THE PURPOSE & PROCESS OF COOLER-AGING VENISON
By DAYSIX OUTDOORS, @daysixoutdoors on Instagram
If you enjoy a juicy, tender, and flavorful backstrap filet then you have to give this aging venison process a try. It’s most likely the best aging process you’ve never heard of. This article needs a disclaimer though: this process may ruin all restaurant steaks for you. Seriously it’s that good!
Purpose of Aging
The purpose of aging your meat is to improve the flavor, tenderness, and overall moisture content within your game meat. Salt plays a huge role in this radical transformation and prevents the development of bacteria.
Dry-aging meat is one traditional method to cure meat, but it requires a space that is bacteria-free that can keep meat between 32℉ and 40℉ for a week or more. Wet-curing meat is just as effective and far more controllable for most hunters.
The cooler method is more closely related to the process of brining than others you may have heard of, for example dry-aging. Brining is best suited for those meats with low fat content, such as the wild game. Brining uses the process of osmosis to deliver the salty solution into the meat. It equalizes the salt levels and breaks down the muscle fibers so they can hold more moisture, creating a more tender and flavorful bite. This process also deprives any bacteria of the moisture it needs to thrive, which in turn keeps your meat fresh.
Here’s the process
Lay a thin layer of ice in your cooler. Keep in mind, this may take multiple coolers depending on the size and dimensions of your cooler and amount of game meat you are curing. Pre-cooling a cooler is also beneficial if cold enough outside or you have access to a large freezer.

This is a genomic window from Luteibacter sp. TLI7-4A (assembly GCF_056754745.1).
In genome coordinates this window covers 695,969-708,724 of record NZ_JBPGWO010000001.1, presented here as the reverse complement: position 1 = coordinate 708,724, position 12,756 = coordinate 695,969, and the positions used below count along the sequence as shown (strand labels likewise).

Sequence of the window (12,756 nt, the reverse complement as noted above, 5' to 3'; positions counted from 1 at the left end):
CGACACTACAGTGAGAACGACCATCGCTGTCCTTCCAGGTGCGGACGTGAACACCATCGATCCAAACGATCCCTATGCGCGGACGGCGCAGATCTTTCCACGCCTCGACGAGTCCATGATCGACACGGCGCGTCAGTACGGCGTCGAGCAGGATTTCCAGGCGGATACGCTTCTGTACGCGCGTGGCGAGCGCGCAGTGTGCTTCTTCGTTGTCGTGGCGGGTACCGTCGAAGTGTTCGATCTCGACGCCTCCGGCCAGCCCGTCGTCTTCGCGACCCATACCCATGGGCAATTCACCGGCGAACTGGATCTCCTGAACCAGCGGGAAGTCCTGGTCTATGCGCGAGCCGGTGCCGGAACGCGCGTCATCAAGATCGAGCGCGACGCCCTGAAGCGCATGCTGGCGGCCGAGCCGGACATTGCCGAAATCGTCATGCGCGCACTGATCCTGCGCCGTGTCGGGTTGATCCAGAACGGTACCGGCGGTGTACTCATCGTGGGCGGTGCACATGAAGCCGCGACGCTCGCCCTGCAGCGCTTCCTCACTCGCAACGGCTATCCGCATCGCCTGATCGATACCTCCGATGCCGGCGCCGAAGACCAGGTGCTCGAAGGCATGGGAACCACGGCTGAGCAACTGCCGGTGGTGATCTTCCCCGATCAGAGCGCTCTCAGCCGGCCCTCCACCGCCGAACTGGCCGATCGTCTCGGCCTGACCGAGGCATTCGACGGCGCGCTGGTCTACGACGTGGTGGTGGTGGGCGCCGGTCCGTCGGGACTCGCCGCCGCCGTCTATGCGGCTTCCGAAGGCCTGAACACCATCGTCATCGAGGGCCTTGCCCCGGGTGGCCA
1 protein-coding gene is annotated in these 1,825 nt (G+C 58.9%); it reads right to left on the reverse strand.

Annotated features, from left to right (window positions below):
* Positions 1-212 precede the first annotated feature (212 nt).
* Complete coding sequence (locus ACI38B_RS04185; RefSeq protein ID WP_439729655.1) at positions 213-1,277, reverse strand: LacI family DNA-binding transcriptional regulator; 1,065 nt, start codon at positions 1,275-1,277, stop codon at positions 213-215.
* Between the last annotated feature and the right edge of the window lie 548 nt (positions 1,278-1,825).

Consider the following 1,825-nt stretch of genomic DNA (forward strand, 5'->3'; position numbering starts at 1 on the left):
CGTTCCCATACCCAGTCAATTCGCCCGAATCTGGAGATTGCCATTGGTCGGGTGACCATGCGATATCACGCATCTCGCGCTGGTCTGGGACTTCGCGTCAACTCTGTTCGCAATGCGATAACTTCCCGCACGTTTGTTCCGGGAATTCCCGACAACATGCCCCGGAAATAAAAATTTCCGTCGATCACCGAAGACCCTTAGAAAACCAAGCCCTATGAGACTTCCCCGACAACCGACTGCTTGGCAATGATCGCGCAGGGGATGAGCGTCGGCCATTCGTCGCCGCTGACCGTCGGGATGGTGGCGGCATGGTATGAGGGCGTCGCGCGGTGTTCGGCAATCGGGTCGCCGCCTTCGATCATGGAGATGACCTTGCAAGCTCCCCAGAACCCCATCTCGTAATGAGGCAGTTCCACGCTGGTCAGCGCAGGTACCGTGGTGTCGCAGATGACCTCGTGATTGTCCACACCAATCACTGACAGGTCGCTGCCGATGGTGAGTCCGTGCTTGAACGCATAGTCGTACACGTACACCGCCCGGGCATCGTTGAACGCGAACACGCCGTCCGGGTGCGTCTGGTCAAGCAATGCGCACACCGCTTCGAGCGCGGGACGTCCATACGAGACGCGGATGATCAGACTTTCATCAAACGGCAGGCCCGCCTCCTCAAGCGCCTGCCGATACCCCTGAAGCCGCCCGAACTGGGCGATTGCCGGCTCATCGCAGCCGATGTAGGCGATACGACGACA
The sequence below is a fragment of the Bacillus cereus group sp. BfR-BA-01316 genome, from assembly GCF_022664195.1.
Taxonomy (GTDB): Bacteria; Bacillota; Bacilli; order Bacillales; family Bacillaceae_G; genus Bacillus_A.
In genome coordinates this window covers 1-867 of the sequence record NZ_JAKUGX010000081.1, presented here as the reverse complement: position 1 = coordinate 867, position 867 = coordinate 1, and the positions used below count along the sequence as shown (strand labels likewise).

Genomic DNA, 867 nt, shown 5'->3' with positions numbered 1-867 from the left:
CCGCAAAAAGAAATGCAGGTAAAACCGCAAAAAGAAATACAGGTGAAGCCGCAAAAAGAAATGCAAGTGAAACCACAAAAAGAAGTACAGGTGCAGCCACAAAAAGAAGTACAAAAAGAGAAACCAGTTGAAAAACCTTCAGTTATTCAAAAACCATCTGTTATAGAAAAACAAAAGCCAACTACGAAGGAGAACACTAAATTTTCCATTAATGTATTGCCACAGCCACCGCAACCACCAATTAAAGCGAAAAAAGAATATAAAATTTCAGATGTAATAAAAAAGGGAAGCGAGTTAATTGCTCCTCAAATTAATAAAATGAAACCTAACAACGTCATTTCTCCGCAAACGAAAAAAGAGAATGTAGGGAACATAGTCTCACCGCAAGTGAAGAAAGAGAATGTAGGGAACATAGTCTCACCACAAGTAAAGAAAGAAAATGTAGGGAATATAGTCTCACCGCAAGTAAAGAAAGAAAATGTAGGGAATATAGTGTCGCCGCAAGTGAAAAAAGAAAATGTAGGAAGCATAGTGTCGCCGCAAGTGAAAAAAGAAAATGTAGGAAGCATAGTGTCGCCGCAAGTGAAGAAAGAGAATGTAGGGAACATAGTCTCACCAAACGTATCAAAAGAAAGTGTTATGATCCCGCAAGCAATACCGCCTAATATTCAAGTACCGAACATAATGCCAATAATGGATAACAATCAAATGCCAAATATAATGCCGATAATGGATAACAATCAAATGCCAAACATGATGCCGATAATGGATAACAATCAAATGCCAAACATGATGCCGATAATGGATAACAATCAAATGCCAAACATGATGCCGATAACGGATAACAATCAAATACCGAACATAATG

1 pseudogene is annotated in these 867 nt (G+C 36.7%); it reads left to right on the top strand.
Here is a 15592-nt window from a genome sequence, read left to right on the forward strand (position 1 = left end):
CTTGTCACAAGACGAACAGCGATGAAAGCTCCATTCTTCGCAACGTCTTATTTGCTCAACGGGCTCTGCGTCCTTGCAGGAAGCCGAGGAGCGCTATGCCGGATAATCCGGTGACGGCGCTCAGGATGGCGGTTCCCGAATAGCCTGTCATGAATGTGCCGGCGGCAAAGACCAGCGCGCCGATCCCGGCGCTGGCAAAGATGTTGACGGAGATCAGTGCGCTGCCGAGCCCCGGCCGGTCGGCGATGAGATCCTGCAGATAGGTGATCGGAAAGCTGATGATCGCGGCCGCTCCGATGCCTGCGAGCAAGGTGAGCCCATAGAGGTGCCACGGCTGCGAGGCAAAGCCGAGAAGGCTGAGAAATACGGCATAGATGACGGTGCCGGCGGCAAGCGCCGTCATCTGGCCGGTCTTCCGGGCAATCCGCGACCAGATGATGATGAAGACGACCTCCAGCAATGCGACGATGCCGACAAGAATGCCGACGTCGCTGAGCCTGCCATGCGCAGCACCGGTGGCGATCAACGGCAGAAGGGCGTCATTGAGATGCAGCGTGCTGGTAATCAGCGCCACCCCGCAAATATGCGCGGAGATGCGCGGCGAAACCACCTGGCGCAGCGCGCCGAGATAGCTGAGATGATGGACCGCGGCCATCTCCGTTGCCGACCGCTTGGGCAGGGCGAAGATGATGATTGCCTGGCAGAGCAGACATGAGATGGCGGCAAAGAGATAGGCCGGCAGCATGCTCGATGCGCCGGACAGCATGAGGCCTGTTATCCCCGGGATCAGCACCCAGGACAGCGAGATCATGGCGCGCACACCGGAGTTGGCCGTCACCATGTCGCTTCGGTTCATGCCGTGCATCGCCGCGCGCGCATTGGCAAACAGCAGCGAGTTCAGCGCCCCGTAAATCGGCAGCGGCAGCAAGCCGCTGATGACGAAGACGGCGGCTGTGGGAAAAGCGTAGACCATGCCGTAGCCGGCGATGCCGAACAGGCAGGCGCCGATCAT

Break down your game as you are familiar. We break it down to the front quarters, the neck up to the sixth rib, the ribcage with backstrap and tenderloins still intact, and finally the hind quarters. Be sure to trim any large fat caps from the meat as these are semi-permeable barriers that block some, but not all, salt penetration at first.
Rinse the meat of any dirt or field debris and lay the front quarters in the cooler. Salt both sides of the meat liberally and cover with more ice. Keep alternating meat and ice until that cooler is full and/or all of your meat is in the cooler. We typically use 2-3 large bags of ice from a gas station and a 1 lb container of salt for an average size whitetail deer.
Wait 7-10 days for the magic to happen while routinely checking the cooler(s) and topping off with ice as needed. You may want to drain the water mid-process if your ice is melting rapidly, but always remember to add ice.
Butchering Day. If you are butchering your own meat you’ll want to drain the cooler and dry the meat before proceeding with your process. If you do not butcher your own meat you can also take it to a meat processor and it should save you a little cash, as they did not have to do the primal breakdown of the animal.
Make sure you have a reputable processor who will butcher YOUR MEAT, not throw it in with someone else’s. There are some processors who weigh your meat and give you that much meat in return. If that’s the case then all of your work up to this point will go to another very lucky hunter. Needless to say, we butcher our own meat.
As you butcher your meat you should see a light-pink line (like a smoke ring) around the outside of the meat with a dark red center like the picture below. This is evidence of good salt penetration.
Cook and enjoy the best meat EVER!
Research Proves It’s Delicous
Research has shown that as the internal temperature of the meat rises the salt migrates further and further toward the center, creating the ultimate steak. We like to sear and cook our steaks in a blazing hot cast iron skillet seasoning only with salt and pepper, and then we finish it with butter. Allow to rest for 5-8 minutes—if you can muster the patience—it’s worth the wait.